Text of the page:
Around the Christmas season, exchanging Christmas cards is one of the many ways that we connect to the people we haven’t spoken to in a while, or the businesses that have provided services to us during the rest of the year. In fact, the Christmas card industry is a multi-million dollar one, almost as lucrative as Valentine’s Day for businesses like Hallmark. Exchanging Christmas cards first began in Victorian England in the 1840s, and was in some ways an offshoot of the postcard craze that swept the English middle class at around the same time. According to Tony Allen, author of the website worldwar1postcards.com, the first card was produced by the artist John Horsley and commercially reproduced for the Christmas of 1840. From there, Christmas cards and the business of making them took off like wildfire, with families across England sending cards to their acquaintances and businesses making use of cards as an alternate form of advertising their services.
Soon afterwards, English regiments joined in on the tradition and officers could purchase professionally printed cards to send their good wishes to family and friends. Though it is extremely difficult to find evidence that the Canadian militia followed suit, certainly by the outbreak of World War I battalions of the CEF also had their own regimental Christmas cards to send as well. Some of these cards were quite elaborate, as you can see from the photograph at the beginning of this post, while others were much more simple affairs. Most of the cards in our collection appear to have been printed by the British printing firm Gale & Polden, who were responsible for many of the regimental histories published after the war.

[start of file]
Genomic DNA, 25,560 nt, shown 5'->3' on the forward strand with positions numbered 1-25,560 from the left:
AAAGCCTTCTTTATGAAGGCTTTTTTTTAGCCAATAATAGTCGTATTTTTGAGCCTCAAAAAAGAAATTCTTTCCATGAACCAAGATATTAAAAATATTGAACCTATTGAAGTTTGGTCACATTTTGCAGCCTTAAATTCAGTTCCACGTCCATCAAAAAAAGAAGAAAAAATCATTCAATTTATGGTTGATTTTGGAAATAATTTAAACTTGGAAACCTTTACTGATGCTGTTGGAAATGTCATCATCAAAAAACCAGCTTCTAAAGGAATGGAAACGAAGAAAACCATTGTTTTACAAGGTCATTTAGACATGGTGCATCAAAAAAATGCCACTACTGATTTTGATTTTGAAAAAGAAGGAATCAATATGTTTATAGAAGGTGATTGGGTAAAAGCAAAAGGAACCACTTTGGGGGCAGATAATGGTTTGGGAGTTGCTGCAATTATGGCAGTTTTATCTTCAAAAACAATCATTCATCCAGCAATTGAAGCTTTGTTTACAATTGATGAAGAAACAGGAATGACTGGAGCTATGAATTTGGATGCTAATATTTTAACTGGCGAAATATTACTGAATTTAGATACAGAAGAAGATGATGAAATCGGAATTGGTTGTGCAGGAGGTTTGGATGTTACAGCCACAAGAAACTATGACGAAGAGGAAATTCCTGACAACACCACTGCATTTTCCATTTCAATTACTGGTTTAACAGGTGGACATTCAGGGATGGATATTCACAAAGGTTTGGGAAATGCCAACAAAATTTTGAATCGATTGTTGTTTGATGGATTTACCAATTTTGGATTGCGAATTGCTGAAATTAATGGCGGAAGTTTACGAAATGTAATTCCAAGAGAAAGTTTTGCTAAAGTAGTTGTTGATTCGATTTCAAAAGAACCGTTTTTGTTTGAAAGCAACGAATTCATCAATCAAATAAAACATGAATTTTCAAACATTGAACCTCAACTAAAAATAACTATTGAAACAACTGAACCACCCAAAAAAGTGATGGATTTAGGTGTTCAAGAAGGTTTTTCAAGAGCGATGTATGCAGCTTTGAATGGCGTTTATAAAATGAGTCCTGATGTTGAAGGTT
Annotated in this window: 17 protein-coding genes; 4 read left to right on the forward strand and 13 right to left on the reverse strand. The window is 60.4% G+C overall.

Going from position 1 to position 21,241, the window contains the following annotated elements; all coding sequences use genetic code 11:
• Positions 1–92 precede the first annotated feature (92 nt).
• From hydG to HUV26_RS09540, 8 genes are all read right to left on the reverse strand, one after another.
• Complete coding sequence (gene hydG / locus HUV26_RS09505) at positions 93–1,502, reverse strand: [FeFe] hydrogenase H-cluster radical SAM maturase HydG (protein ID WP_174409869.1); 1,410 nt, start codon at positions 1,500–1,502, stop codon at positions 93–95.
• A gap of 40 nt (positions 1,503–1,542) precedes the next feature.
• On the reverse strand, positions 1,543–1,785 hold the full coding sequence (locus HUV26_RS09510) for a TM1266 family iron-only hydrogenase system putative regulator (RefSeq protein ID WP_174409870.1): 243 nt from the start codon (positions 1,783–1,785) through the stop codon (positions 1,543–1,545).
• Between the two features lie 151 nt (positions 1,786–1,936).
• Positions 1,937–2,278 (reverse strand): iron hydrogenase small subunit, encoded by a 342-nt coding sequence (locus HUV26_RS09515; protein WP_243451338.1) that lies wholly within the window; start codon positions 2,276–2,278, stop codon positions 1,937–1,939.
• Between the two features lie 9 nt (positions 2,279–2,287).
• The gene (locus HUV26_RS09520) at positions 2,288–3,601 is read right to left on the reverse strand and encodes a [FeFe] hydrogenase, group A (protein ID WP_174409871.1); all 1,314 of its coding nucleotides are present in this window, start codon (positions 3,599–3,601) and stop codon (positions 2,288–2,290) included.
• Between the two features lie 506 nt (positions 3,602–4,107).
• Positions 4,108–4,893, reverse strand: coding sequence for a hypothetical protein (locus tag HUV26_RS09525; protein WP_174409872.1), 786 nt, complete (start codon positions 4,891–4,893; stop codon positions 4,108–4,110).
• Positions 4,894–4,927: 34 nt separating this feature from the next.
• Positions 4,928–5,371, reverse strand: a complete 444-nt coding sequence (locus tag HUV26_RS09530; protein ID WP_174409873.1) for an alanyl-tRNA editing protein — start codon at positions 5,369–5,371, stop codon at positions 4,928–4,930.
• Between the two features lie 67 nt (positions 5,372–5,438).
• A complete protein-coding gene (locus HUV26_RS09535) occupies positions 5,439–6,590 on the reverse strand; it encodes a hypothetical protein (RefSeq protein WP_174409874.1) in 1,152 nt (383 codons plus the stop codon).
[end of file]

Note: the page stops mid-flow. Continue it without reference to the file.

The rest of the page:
These cards functioned in some way as a reminder that there was life outside of the trenches and outside of the war; like many of the activities that took place around Christmas during the war years, such as Princess Mary’s gift box campaign and the advertising push to buy gifts for soldiers on the front, Christmas cards attempted to place a veneer of civilization on the war. They seem to say that despite the indignities of war, our way of marking the year and our holidays remain, even if they are celebrated far from home and in far from ideal conditions. Like the Second World War, Christmas on the front did not put a halt to fighting, even with the spontaneous truces that arose along the western front in 1914 and 1915; shelling continued and in some cases was heightened on Christmas Day to demoralise the enemy. However, soldiers made the effort to mark the holiday in some small ways and men would scrounge together Christmas feasts for themselves from their parcels or plan a special meal in the case of the officers. The war may have affected how people celebrated Christmas, but it did not prevent them from celebrating, a small victory in what must have been a very dark and confusing time.